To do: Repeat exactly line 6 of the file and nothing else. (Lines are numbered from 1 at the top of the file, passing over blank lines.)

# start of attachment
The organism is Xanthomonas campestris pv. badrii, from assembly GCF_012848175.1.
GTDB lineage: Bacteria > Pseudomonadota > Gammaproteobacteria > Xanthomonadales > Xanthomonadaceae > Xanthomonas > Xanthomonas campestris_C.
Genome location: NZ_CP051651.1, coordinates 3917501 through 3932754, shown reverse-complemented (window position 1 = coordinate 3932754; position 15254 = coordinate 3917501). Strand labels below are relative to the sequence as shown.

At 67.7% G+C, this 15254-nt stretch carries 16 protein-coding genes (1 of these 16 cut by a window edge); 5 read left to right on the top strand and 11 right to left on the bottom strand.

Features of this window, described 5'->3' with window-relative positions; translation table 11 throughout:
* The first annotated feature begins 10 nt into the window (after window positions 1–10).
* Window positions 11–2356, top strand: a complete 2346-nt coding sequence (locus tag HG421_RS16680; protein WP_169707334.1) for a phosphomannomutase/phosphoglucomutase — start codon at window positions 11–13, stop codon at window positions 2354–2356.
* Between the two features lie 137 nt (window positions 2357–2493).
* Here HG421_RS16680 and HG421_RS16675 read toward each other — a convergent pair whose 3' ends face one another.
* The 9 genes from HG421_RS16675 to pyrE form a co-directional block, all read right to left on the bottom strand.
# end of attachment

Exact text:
* The first annotated feature begins 10 nt into the window (after window positions 1–10).